St. Louis Post-Dispatch from St. Louis, Missouri on June 22, 1949 · Page 1
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St. Louis Post-Dispatch from St. Louis, Missouri · Page 1

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Wednesday, June 22, 1949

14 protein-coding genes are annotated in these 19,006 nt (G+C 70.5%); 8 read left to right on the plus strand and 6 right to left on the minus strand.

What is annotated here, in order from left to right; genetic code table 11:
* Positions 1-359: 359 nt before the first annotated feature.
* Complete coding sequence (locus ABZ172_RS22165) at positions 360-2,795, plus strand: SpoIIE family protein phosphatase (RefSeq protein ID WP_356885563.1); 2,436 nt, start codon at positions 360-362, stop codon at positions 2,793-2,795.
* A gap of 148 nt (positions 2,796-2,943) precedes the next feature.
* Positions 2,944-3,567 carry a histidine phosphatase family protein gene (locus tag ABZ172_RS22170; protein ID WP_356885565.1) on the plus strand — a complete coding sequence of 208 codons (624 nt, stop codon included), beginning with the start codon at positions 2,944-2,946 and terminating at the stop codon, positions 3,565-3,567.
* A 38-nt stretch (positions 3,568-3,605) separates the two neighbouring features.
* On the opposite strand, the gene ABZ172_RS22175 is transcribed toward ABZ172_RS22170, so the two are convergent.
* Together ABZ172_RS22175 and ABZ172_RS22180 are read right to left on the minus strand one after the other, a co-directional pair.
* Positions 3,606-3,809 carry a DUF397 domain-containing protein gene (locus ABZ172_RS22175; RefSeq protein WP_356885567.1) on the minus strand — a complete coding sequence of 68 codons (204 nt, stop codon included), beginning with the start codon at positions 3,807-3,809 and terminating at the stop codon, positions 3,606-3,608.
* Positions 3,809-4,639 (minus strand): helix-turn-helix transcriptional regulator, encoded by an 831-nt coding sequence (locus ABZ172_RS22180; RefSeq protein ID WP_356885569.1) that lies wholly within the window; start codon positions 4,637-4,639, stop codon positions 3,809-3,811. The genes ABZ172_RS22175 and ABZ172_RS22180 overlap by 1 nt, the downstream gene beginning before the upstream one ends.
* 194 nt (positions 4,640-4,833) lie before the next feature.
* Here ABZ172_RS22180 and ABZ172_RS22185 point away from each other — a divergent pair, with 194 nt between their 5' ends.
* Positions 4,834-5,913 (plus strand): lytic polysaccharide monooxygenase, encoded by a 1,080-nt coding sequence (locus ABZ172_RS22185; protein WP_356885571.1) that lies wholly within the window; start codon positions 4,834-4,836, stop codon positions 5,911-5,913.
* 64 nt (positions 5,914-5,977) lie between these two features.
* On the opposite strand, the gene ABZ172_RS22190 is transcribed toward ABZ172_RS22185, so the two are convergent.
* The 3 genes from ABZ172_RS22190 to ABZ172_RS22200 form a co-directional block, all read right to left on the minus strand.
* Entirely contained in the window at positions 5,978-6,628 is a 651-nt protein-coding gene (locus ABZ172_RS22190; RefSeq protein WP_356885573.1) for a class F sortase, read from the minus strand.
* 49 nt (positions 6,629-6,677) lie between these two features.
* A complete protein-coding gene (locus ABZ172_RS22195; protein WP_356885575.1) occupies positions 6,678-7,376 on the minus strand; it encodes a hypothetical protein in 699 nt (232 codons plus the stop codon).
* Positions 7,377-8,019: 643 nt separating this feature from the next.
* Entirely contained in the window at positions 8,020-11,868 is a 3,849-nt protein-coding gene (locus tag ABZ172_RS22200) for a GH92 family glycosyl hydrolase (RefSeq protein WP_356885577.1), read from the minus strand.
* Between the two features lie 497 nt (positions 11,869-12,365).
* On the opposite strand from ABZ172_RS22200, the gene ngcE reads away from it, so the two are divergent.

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r - ON TODAY'S EDITORIAL PAGE The Fairgrounds Incident: Editorial. "Percenters" and Business Seekers: Editorial. Success Story?; Editorial. T.LQU PATCy w.v.MT.m Vol. 101. No. 287. (71st Year). ST. LOUIS, WEDNESDAY, JUNE 22, 194944 PAGES PRICE 5 CENTS POST OS Fl N AL I i 1 1 I t MAYOR RESTORES OLD SWIM RULES; DISTURBANCES IN FAIRGROUND PARK Two Stabbed, 10 Others Hurt Irresponsible Teen-Agers Cause Most of Trouble Police Restore Order. An order restoring: the former policy under which segregation of Negroes and whites was observed at municipal swimming pools was issued late yesterday by Mayor Joseph M. Darst after the first of a. series of disturbances occurred at the Fairgrounds Park pool. Only the day before, Mayor Darst's director of public welfare, John J. O'Toole, had issued a statement saying that Negroes would not be denied swimming - privileges in any of the city pools. A Negro man and a white youth were stabbed and at least 10 other persons were injured in the series of disturbances that started shortly after Fairgrounds pool opened at 2 o'clock yesterday afternoon. At Marquette pool, Osage street and Minnesota avenue, which is the only other outdoor municipal pool, no disturbances were reported. 400 Police Restore Order. Approximately 400 policemen and detectives were called out to restore order early last night as crowds of white youths attacked Negroes in Fairgrounds Park and in streets near the park. As word of the disturbance spread, several thousand persons began to mill through the park area. The crowd was made up largely of curious onlookers, and included men and women with children in their arms. The disturbances in large part were created by irresponsible teenagers, with a few older persons participating. The Mayor announced today that the Fairgrounds and Marquette pools and the indoor Mul-lanphy pool will be closed for the time being. The city's six other indoor pools Soulard, Cherokee and Sherman for whites and Tandy, Adams and Buder for Negroes were open as usual. Mayor to Call Conference. Mayor Darst said he will hold a conference in a few days with white and Negro civic leaders to discuss the general problem. He is now working on appointment of a new Race Relations Commis sion to replace the advisory group of 72 white and Negro members organized by his predecessor in office, he added. j Plans for construction of an ! outdoor swimming pool in a predominantly Negro area possibly at Vashon Community Center, 3153 Market street will be considered, the Mayor announced. He said funds for this are available from the 1944 bond issue for postwar improvements, which earmarked $775,000 for swimming pools. He estimated that a pool could be built and equipped for about $200,000, and could be ready for use next summer. ' Referring to the statement of policy in which his public welfare director last Monday had ordered discontinuance of segregation at the city pools. Mayor Darst asserted he had not known about OToole's statement before it was made public. Of the Fairgrounds Park disturbances the Mayor said: "Last night was a horrible experience and had a bad effect, I am sure, on race relations everywhere. It is regrettable." Statement By Darst. The Mayor's order restoring the segregation policy was announced yesterday afternoon in the following prepared statement: ----- "Notable progress has been made in race relations in St. Louis in ..recent years. It would be extremely regrettable if any interpretation should be placed upon the recent statement of Director of T Public Welfare John J. O'Toole Continued on Page 3, Column 2. Warmer Tomorrow THE TEMPERATURES . 1 a.m.. 2 a.m. 3 a.m. 4 a.m. " 5 a.m. - 6 a.m. 7 a.m. 8 a.m. 76 a.m. 76 75 10 a.m. 80 73 11 a.m. 83 72 12 noon 85 71 1 p.m. 86 71 2 p.m. 86 72 3 P.m. 87 75 4 p.m. 87 -Unofficial. 'Normal maximum tWi date, 85; normal minimum fiR. Yesterday's high. 85 at 4:30 W 71 . t A3n a.m. p.m.; Relative humidity: 40 per cent at noon. Pollent count. 24 hour to 9 a.m.: Weather in other ciUea Page 9C. Of flcial forecast for St. Louis and vicinity: Fair to- ' night; partly cloudy and ' warmer tomorrow; lowest tomorrow morning near 70; highest tomorrow af ter- noon in the low ton. Missouri: Part-ly cloudy except scattered thun- dershowers in ' eentraL and west. . portions tonight 7 and in east por- t i o n tomorrow -morning; warmer in extreme northeast portion tonight and in west and north 5 PER CENTER IN MIDDLE at Washington POST-DISPATCH WCATHER8IRD .. w. a mt. oer. portions tomorrow; lowest tonight 64 to 68; highest tomorrow 90 to 95. Illinois: Generally fair tonight; . tomorrow partly cloudy and warmer. i Sunset, 8:29; sunrise (tomorrow), 5:37. ' Stage of the Mississippi at St. Louis, 11.2 feet, a fall of 1.4; the Missouri at St. Charles, 19.2 feet, fall of 0.9. fell wnthtr data, Incradtat forecast and tem- feratores (applied br V. 8. Weather Bureau.) Judith Coplon Insists She Loved Russian Despite Nights With Man L Associated Press Wirepboto. JUDITH COPLON After testifying yesterday. 'BOLD HOLDUP MEN SCARED AWAY BY INTENDED VICTIM Restaurant Operator Disdains Pistol, Shouts at Robbers -Who Flee in Fright. Ely Miletich, proprietor of a restaurant at 312 South Fourteenth street, frightened two would-be holdup men from his eating establishment today when he became enraged at the effrontery they displayed in demanding his money. Miletich said he had just opened the restaurant at 5:20 a.m. when two youths, each about 18 years old, walked in. There was no one else inside the establishment. One of the two displayed a pistol and his partner snarled: "This a stick-up. Let's get at that money. You'd better hurry if you know what's good for you." Miletich reported he was shocked for just a moment. Then he charged out from behind a counter, crying "You two little devils have got a lot of nerve." The youths, startled by Miletich's surprising lack of meekness in the presence of the pistol, took one look at him and ran out the door. They escaped north on Fourteenth in a machine driven by a third man. HEAT WAVE CAUSES LAYOFF OF 17,000 IN AUTO FACTORIES DETROIT, June 22 (AP)-De troit's 86-degree temperature yes terday, accompanied by high humidity, resulted in layoffs of about 17,000 automobile workers yesterday. Production at Chrysler Corp. was stalled, the company said, when a group of men quit. It sent 12,000 employes home. After trim workers at Kaiser-Frazer had left, the company halted its two assembly lines, laying off 5000 men. It was hot elsewhere, too, with mercury rising to a top of 95 at Boston and at Philadelphia. New York felt just as hot with a top of 94. It was 93 in Washington. With the northeastern states sizzling in a June heat wave, fears grew over the possibility of serious damage to farm crops. (The United Press said there were 48 heat deaths in the last 11 days.) The long dry spell (there haven't been any heavy rains for three weeks) intensified the hazard of fires in the heavily wooded areas of the New England states. New York and New Jersey. Soaking rains are needed to alleviate the danger of forest fires and to help wilting crops and pasture lands. The danger of forest fires prompted Gov. Paul A. Dever of Massachusetts to bar hunting and fishing in the state forests, effec tive today. Smoking and outdoor campfires in the forests of Maine, New Hampshire and Vermont have been barred. MERCURY AT 95, CITY PUTS UP ITS CHRISTMAS DECORATIONS Lancaster, Pa, Plans Test to Counteract Dissatisfaction Over Last Yuletide's Display. LANCASTER, Pa., June 22 (AP) Passersby on Penn Square to day stopped, blinked and stared again. With the thermometer at 95 on the hottest day of the summer to date, workmen were hanging Christmas decorations along King street. Tonight, colored lights will illuminate stars, tinseled wreaths and effigies of Santa Claus. The unseasonable show stems from dissatisfaction last December with this eastern Pennsylvania city's Yuletide trimmings. So a contest for a new design was held and a winner selected. The test tonight will seek public reaction to the new display. Accused Youths Promised Leniency If They Memorize Parts of Bible LINCOLN, 111., June 22 (AP) A judge promised five young offenders yesterday he would reduce their sentences if, within 30 days, they could: Recite the Ten Commandments and the Sermon on the Mount from memory, and give the meaning of the Book of Proverbs and Ralph Waldo Emerson's essay, "Compensation. Judge Frank S. Bevan Imposed county jail terms of six to nine months. If the prisoners fulfill his requirements, he said he would Sticks to Her Defense Stand. Says He As sured Her He Had Broken With Moscow. WASHINGTON, June 29 (AP) Judith Coplon held firm to her love-for-a-Russian defense at her espionage trial today despite admissions that she stayed two nights in hotel rooms with another man. Step by step, Prosecutor John M. Kelley Jr. had Miss Coplon repeat under cross-examination her earlier testimony of meeting and falling in love with Valentin A. Gubitchev, the Russian engineer assigned to the United Nations in New York. The 28-year-old former Department of Justice political analyst has testified that theirs was a kissless romance. Miss Coplon insisted repeatedly that Gubitchev told her he was "going into the formalities' of obtaining American citizenship and assured her he had broken with the Soviet regime. At one point she snapped at Kelley: "This is not as sensational as you are trying to make it." "I'm not trying to make it sensational," he shot back. Drew Her Admission. It was Kelley who drew from Miss Coplon late yesterday the admission that she had spent more than one night with H. P. Shapiro, later identified as an attorney in the Justice Department's criminal division. Once this afternoon she screamed that Kelley was trying "to brand me as a harlot." "You have branded me as a spy," she yelled at Kelley. "Now you are trying to brand me as a harlot." She challenged the Government to "bring Mr. Shapiro here with the FBI agent who trailed us and the dictaphone. . . ." "Your counsel can bring him here," Kelley interrupted cooly. Miss Coplon's words tumbled forth with lightning speed as she told of the nights which she admitted she spent with Shapiro. She denied that she was intimate with him and said that he never made "any improper advances." "Mr. Shapiro wanted to marry me," she said rapidly. "I didn't want to marry Mr. Shapiro. I wasn't in love with him. Nothing ever happened that you intimated happened." Charged With Stealing Papers. Miss Coplon is charged with stealing secret papers with the intent of passing them along to Gubitchev for .Moscow. Under Kelley's questioning today. Miss Coplon emphasized that Gubitchev told her he was serving on the United Nations secretariat rather than as a member of the Russian U.N. delegation. She described the secretariat as "like an international civil service. Kelley asked her, why, as their kissless romance continued, she hadn't asked the Russian, "Val, how are you coming with your citizenship?" "You don't think I would marry anyone who wasn't an American citizen," she answered. "Did you discuss with him going to Russia?" Kelley asked. "No," she replied. "I wouldn't marry a man who was attached to the Soviet idepi." Questioned on Papers. As the cross - examination warmed up, with Miss Coplon and Defense Attorney Archibald Palmer both making heated objections to Kelley's questions, the prosecutor shifted from the subject of Gubitchev to papers found in her purse when she was arrested in New York last March 4. First, however, Miss Coplon acknowledged that Shapiro was with her when she picked out a Christmas tie for Gubitchev in 1948. Miss Coplon admitted yesterday she spent nights with Shapiro in Baltimore and Philadelphia hotels and in a Washington apartment. Later, Miss Coplon indignantly charged that Shapiro must have tattled to the Government about their friendship. Kelley asked who was with her when she bought the Christmas necktie. . She said that Shapiro and another man accompanied her to Washington store to buy the present. Then she snapped at Kelley: "Mr. Shapiro must have told you he was with me that day." Charges a "Krame-Up." At one time during the hearing mis anernoon, miss -opion snouted that she was a victim "of some kind of frame-up." She said she was more terrified by FBI agents at her March 4 arrest than by the thought that Continued on Page. 6, Column 3. MISSOURI DOG TRAINED TO FISH RUSHVTLLE, Mo, June 22 (AP) John Murphy . has trained his dog to fish, according to Roy Tomlinson, conservation agent for this district. Tomlinson said that Murphy, who fishes farm ponds, baits a hook and casts the line, with bobber, into a pond. The dog stays on the bank and watches the bobber. When the cork goes under, the dog jumps into the pond, grabs the cork and hauls the line and fish onto the bank. take three weeks off their sentences. Accused of molesting a 13-year-old Lincoln girl last February, the five originally were indicted on a criminal assault charge. This was reduced after a jury failed to reach a verdict in the case of the first youth to be tried. He is Thomas Pomlin, 19. Pom-lin and his companions then pleaded guilty in circuit court to the reduced charge of contributing to the delinquency of a minor. The others are John Schoof, 22; his brother, Richard, 20; Grover Fulk Jr, 19, and John L. Jones, 20. DOUGHERTY FREED IN SECOND TRIAL; CHIEF WITNESS ARRIVES TOO LATE Jury at Potosi Acquits Ex- Sheriff of Leaving Accident Scene Woman in Other Car Balks at Testifying Again. Former Sheriff John F. Dougherty was acquitted in nine minutes by a jury in Washington county circuit court at Potosi last night after the state's chief witness failed to appear in time to testify in support of the charge that Dougherty feloniously left the scene of an automobile accident at Kingshighway and Easton avenue Dec. 15, 1946. Yesterday's hearing was a retrial ordered by the Missouri Supreme Court following Dougherty's conviction of the charge by a jury at St. Charles two years ago. His punishment was fixed at one year's imprisonment and a $100 fine, but the Supreme Court held that the court erred in the instructions to the jury and ordered a new trial. Subsequently, the case was taken to Potosi on a change of venue from St. Charles county. Witness Balked at Trip. The witness, who failed to arrive in time yesterday was Miss Irene Schmich, 3022 Kossuth avenue, whose testimony jit the St. Charles trial was an important factor in the conviction there. Detective William Murphy, attached to the circuit attorney's office, went to the Army Finance Center, where Miss Schmich is employed, yesterday to take her to Potosi. Murphy reported to Assistant Circuit Attorney James W. Connor that the witness refused to make the trip. Connor talked with Miss Schmich on the telephone, and reported she began to weep and repeated hysterically, "I won't go." The witness added, "You can't make me," Connor reported, but reconsidered after a consultation with her father and an attorney. The witness, accompanied by a policewoman and a detective, left the Finance Center aDout 3:J n.m. for the 65-mile trip to Potosi Meanwhile, Assistant Jircuit At torney Edward I. Dowd, representing the state, had obtained two delays in the trial in the hope the reluctant witness would ar rive. Jury Chosen Swiftly. Selection of the jury from a panel of 24 had been speeay, with Defense Attorney Sam Richeson, former probate judge of Washing ton county, asking prospective jurors only one question, whether the jurors would abide by the law and the court s instructions. Dowd presented the state's case through testimony of four St. Louis policemen, who testified to the collision between Dougherty's automobile and a taxicab in which Miss Schmich was riding, and to their failure to find Dougherty at the scene, or at his home. Dowd read transcripts of testimony given by Miss Schmich and the late Po lice Capt. Charles N. Rowland given at the previous trial. The absence of Miss Schmich, who arrived after the jury re ceived the case, was stressed by Defense Attorney Richeson in his final argument. Richeson, who was assisted by Dewey Godfrey, former chairman of the St. Louis Democratic City Committee, told the jury that "the girl who says she was injured in this accident does not show up at the trial. Witness Appeared Dazed. Miss Schmich and her escorts arrived at the courthouse at 6:30 p.m. while the jury was conduct ing its nine-minute deliberation. Dowd reported that her eyes were red from weeping and that she appeared dazed. In reply to Dowd's questions as to the rea sons for her tardy appearance the reluctant witness replied, "I was kidnaped." Today Miss Schmich told the Post-Dispatch that her reluctance to testify was due to nervousness and unwillingness to face the ordeal of cross-examination. She said she was highly nervous and became ill following the St. Charles trial. In reply to questions, she said she had received no threats. Mrs. Joseph Schmich, mother of the witness, told of her daughter's nervous condition and said the young woman thought her friends had shunned her since the St. Charles trial. The mother added that Miss Schmich was not notified until last Monday night that the trial was to be held, and understood that it would open today. Jury Foreman Perry Hoffman of Caledonia told the Post-Dispatch that the jury wanted to hear Miss Schmich. Hoffman, a former State Representative and a Demo- crat, said he did not know what case was on trial until he reached the courtroom yesterday. He said the jury considered the state's evidence weak in the absence of the principal witness, and reached its acquittal verdict on the first ballot. Dougherty's Testimony. Dougherty testified in his own defense that he gave his card to James J. Sneed Jr, driver of the Yellow Cab struck by the former sheriff's sedan, and then reported the accident to Coroner' Thomas F. Callanan. It was the defense contention that Dougherty complied with the law in such cases by reporting the matter to the coroner. The nine-hour delay between the time of the accident and Dougherty's appearance at the police station, and a subsequent delay in forwarding the official report to police headquarters were subjects of an intensive investigation by the poHce board. The investigation resulted in a 30-day suspension and a reprimand for Capt. Rowland, Deer Street District commander. FIGHT ON HOUSING OPENS IN HOUSE; PL AN CUT TO 810 ,000 UNITS Move to Bind Democrats by Caucus Decision Dropped Compromise Expected to Win Many Not Committed. WASHINGTON, June 22 (UP) Administration Democrats relied on a major concession to economy advocates today to put through public housing legislation. As the House began nine hours of general debate on the Administration's long-range housing: bill. Democratic leaders threw their support behind a compromise plan that would reduce the cost of the projected public housing program by almost $100,000,000 a year. The concession was agreed on at a Democratic caucus late yesterday. The meeting voted, 147 to 8, to cut the number of low-rent public housing units in the bill from 1,050,000 in seven years, as requested by President Truman, to 810,000 to be built in six years. This would cut the annual federal subsidies involved from a maximum of $400,000,000 a year to $308,000,000. The Senate voted a similar reduction in the units before it approved the bill two months ago by a 57-to-13 vote. Hostile Coalition Possible. It was noted, however, that in the informal show of party strength in the House caucus, 106 Democrats did not vote or did not attend the meeting. That left open the possibility that a coalition of Republicans and Southern Demo crats might line up against the bill. There was no attempt to bind members of the Democratic cau cus to support the bill when voting begins probably Friday. The idea was abandoned at the late minute after some leaders had talked of possible "discipline. which sometimes means denial of patronage. However, the compromise was regarded as likely to win the votes of many Democrats and perhaps a few Republicans who up to now have been on the fence. Speaker Rayburn, Democratic Floor Leader John W. McCor-mack and Chairman Brent Spence of the House Banking Committee, were pleased with the prospects. They agreed that the House will approve a "good bill." Martin's Statement. The opposition, however, remained strong. Republican Leader Joseph W. Martin Jr., argued that the nation cannot afford such a broad housing measure at this time. "My opposition Is chiefly due to a profound conviction we cannot afford to engage in this new enterprise in which so few will benefit at the expense of so many," Martin said in a statement prepared for delivery on the House floor at the opening of debate. "Private enterprise, if encouraged, will lick this problem and provide decent homes without breaking financially either the federal or local governments." In an effort to keep Republican oppostion to the measure as solid as possible, Martin told his colleagues: "If this program is adopted as reported, I predict there will be less housing and housing will cost more. Private home owners won't build in competition with government, "There Is only one chance for America and free people in every part of the globe. We must keep this country strong and solvent; and to do this we must forego some of the things we would like to do. To help a few people, we cannot imperil the nation." In addition to its public housing features, the bill calls for a $1,- Continued on Page 6, Column 5. SABATH AND COX TRADE BLOWS ON FLOOR OF HOUSE WASHINGTON, June 22 (AP) A punch-swinging encounter between 83-year-old Representative Sabath (Dem.), Illinois, and Representative Cox (Dem.), Georgia, took place on the House floor today, touched off by dispute over the Administration's housing bill. An eye witness, Representative Walter (Dem.), Pennsylvania, said Cox, who is 69, slapped Sabath in the mouth and knocked off his glasses. He said Sabath countered with a right and left to Cox's face before they were parted. The fight came during a quorum call, to get more members to the floor for the start of debate on the housing bill. Walter said it began in an argument over whether Sabath, as Rules Committee chairman, would give Cox time to speak. Cox told reporters later there was "nothing to it." "I have a genuine affection for Adolph," Cox said. To prove it, he agreed to pose with Sabath, shaking hands, for photographers. Sabath, telling of the dispute, said Cox "tapped" him "and I let him have it with my left- Later, he said. Cox apologized. "I'm sorry, too," Sabath said. "Gene is really a capable gentleman." HOME-GROWN COBNTn SALE First Shipment From Illinois Brings 20 to 25 Cents Wholesale. The first home-grown corn of the season appeared on Commission Row today. The corn was bought by the Hamm Produce Co., 1037 North Third street, from Al Schuette, Caseyville, 111. About 225 dozen ears brought from 20 to 25 cents a dozen wholesale. Last year the first shipment sold for 25 to 30 cents a dozen. 22 ARE REPORTED INJURED AS AIRLINER CRASHES AFTER TAKEOFF FROM MEMPHIS 5 Seamen Killed, Hurt as Belgian The Princess Astrid on a. French SHOTGUN BLASTS HIT PROSECUTOR'S 6 Shots Fired Into Win dows After Earlier Series Strikes Newly Reopened 200 Club. Six blasts from a 12-gauge shotgun were fired through windows of the Madison home of Madison County State's Attorney Austin Lewis early today following an earlier series of shots that struck the side wall of the newly reopened 200 Club in Madison. The 200 Club, 200 State street, and the Hyde Park Casino in Venice yesterday resumed, handbook operations after all gambling had been suspended for a period of more than three months. Shotgun blasts marked the walls of the 200 Club and smashed glass brick in a window. There were three distinct patterns of shot. One made by about 15 pellets, apparently heavy buckshot, punched holes in the wall as large as dimes. ' Workmen were repairing the damage when a Post-Dispatch reporter visited the scene, and no one on the premises admitted knowing anything about the shooting. No report was made to police by the operators, Harry Wrest and Robert Leu. Mrs. Lewis told Madison police she was seated at a kitchen table when two shots shattered the glass in the kitchen windows. Fleeing to the dining room, she turned on the lights and heard four more charges crash through the windows of that room. Madison police found three discharged 12-gauge shells in the street outside the Lewis home at 1670 Fifth street and counted 48 holes in the Venetian blinds of the dining room and the window screens of the kitchen. A number of pellets were embedded in the walls - and furniture of both rooms. Mrs. Lewis told police she saw a large gray automobile going south in Alton avenue. The I-iewises' 7-month-old adopted son, Danny, was asleep in a room next to the dining room in the four-room frame bungalow. Lewis, who said he was at his Edwardsville office at the time preparing cases for trial, attributed the shots to a disgruntled person possibly associated with some of the criminal cases he has prosecuted in the last few months, or to hoqdlums incensed at his announced policy "of keep ing hoodlums, redhots and gang sters out of Madison county. The shooting recalls the bombing of the home of Lewis's predecessor, C. W. Burton, in Edwards ville in December 1947. That affair was attributed to an Illinois gang frozen out of the lucrative Madison county gambling industry by the exclusive operation of the Wortman-Capone syndicate. rE HOME N MAD SON Playing Second Piano to Truman Has Handicaps Says His Sister KANSAS CITY, Mo, June 22 (AP) If your older brother develops his piano playing faster than you, don't be discouraged even if he turns out to be President of the United States. So says Miss Mary Jane Truman, sister of the President. She told children attending tbe commencement exercises of, the Kansas City Music Teachers' Association last night that they must not feel inferior when an older child in the family develops musical talents first and faster. " "Sometimes you may feel discouraged and think you don't 20 Passengers Ship Hits Mine 2 Associated Press Hadlophoto. sandbar after sinking off tbe coast. Five Other Crewmen In jured in Blasting of Cross - Channel Craft Off French Coast. DUNKERQUE, France, June 22 (AP) Live steam killed five Belgian seamen, trapped in an engine room, when the cross-channel vessel Princess Astrid struck a mine last night and sank four miles off the French coast. Twenty of the 415 passengers were hurt. The blast ripped a hole in the underside of the ship and smashed pipe fittings in the engine room. The rush of escaping steam fatally scalded the five crewmen whose bodies went down with the ship. Five other seamen were hurt. Channel boats beached the scene within a few minutes and began taking off survivors. Six of the injured passengers, including two women, were taken to a hospital. Babies clutching toys and men and women, shivering in the damp cold, Waited on the decks of the listing vessel to be removed to safety. The Astrid settled slowly on a sandbar, while its officers supervised rescue operations. French Captain Praised. One of the passengers, retired United States Maj. Gen. John H. Hilldring, credited a French tug boat captain with saving at least 100 passengers from drowning, though he risked his own life and that of his crew to do so. "The hero of the rescue efforts was the captain of the little French tug Menahom," Hilldring said. " When the 11 loaded lifeboats had ' lowered away, there still were 100 passengers aboard. It didn't look so good. But off in the distance we could see smoke and then the tug swished up to the Astrid like a whirlwind. "He didn't stand off at a safe distance though the Astrid was sinking rapidly," Hilldring said. "The Menahom captain, completely fearless and calm, lashed his tug to the steamer's side. That ac tion alone accounted for the fact that many , passengers didn't per ish. They jumped into his tug within 15 minutes." Hilldring said the captain then stood off about 200 yards watcn- ing unsuccessful efforts .by other boats to take off the Astrid s of ficers who were clinging to the rope ladders. Saved First Engineer. "When their efforts failed and they pulled off, the tug captain nosed to the hull and stayed there until the last man was safely aboard "Later, he plowed into a whirlpool of debris, as the Astrid was heeling over, to pull the first en gineer out of the water." The Astrid was only one hour out of Ostend when it struck the mine that supposedly had been floating around since the war. The Princess Astrid, making its regular trip between Ostend and Dover, was back in service for the first summer in 10 years. It had been converted to wartime service. amount to much, she said. "But the secret is to be diligent." Quoting from her own experience, Miss Truman told of a visit to a Little Rock (Ark.) hotel. "The maid asked me if I wouldn't like to see the presidential suite. I said of course I would. There was a lovely piano in the room and a copy of the "Missouri Waltz" on the rack. "I sat down and played a little bit of it. Afterwards the maid reported that the President played all right but not a bit better than his sister." Miss Truman used to play piano duets with her brother when he worked for the Bank of Commerce here. Ml HEADING FOR NEW YORK GOES DOWN IN WOODED AREA 44 Said to Have Been Aboard American Airlines Craft One Witness Asserts Engine Failed Before Crackup. MEMPHIS, Tenn., June 22 (AP) A 40-passenger American Air lines plane cracked up shortly after taking off from Municipal Airport today and at least 22 per sons were reported injured. First reports said no one was killed. American Airlines identified the twin-engined Convair as "The City of San Antonio, bound from Memphis to New York via Nashville, Tenn. First reports were that the plane- crashed and burned. The airline, however, could confirm only that it was down in & wooded area. Kennedy Veterans Hospital, near the scene of the accident, reported 12 injured were brought there. A mortuary said its ambulances took 10 more injured, none of them seriously, to other hospitals. iso names were available. Reports Motor Failed. One witness said the craft's mo tor failed and it was unable to gain altitude. He said it glided downward and cracked into a tree. Firemen arrived on the scene shortly after the crash and quickly extinguished flames about the craft. Witnesses said only the engine caught fire. Frank Ellis, public information officer at Kennedy hospital, said he understood the plane had 44 persons aboard. He said no one was believed to have been killed. Jack Southworth, one of the first to reach the scene, said: "The pilot made a beautiful crash-landing. This section is heavily-wooded, and he seems to have picked the one gap in the trees to make a belly landing. The left wing, although the left motor caught fire and burned, is apparently intact." H. B. Oliver, American Airlines Memphis manager, said the crew aboard the ill-fated plane consisted of Capt. Ed Hatch, First Officer Norman E- Lundeen, Stewardess Yvonne Hanavan, all stationed in Memphis. Miss Hana-van's home i sin Lindsey, Calif. Feathered Right Motor. Hatch had radiod the airport control tower as he took off that his right motor had quit and that he had feathered it. Oliver said that none of the crew was badly injured. He said the cause of the crash probably would not be established until Hatch is sufficiently out of shock to tell his story. ROAD MACHINE CUTS CABLE TO LAMBERT FIELD OFFICES Telephone and teletype service to most of the commercial airline offices at Lambert-St. Louis Field was interrupted today when a bulldozer on the construction project of widening Natural Bridge road damaged a 900-pair cable of the Southwestern Bell Telephone Co. Airline travelers in the city who called the airport for plane reservations or times of departure were unable to get connections. The company intercepted many of the calls and referred callers to the downtown offices of the airlines. Radio operators In the airport tower said service went off at 11:14 a.m. Some of it was restored by 2 p.m. and the company said the remainder would be in service by tonight. The accident occurred at Natural Bridge and Long roads. SENATE VOTES CRACKDOWN ON FEDERAL TAX EVADERS WASHINGTON, June 22 (AP) Tbe Senate today voted for a crackdown on federal tax evaders by demanding that the House agree to the hiring of 5000 additional Internal Revenue Agents to search them out. The unusual action came on a 75-to-0 rollcall vote rejecting a conference report on the 3-billion-dollar appropriations for the Treasury and Post Office Departments. Senators were told that several thousand additional tax agents to check returns and round up evaders would put from $425,000,000 to 1 billion in additional tax returns in the Treasury. But the House rejected this Senate plan after a long conference. Today's Senate action sends the big bill back to conference again with Senate conferees instructed to insist upon additional funds for the extra agents. It is the only item in, dispute. DANISH VIEW ON MRS. MESTA COPENHAGEN, June 22 (UP) The appointment of Mrs. Perle Mesta as United States Minister to Luxembourg was carried in the Government newspaper Social-Demokraten today under the head-len, "The danger is over." There had been rumors Mrs. Mesta might be named American Minister to Denmark. f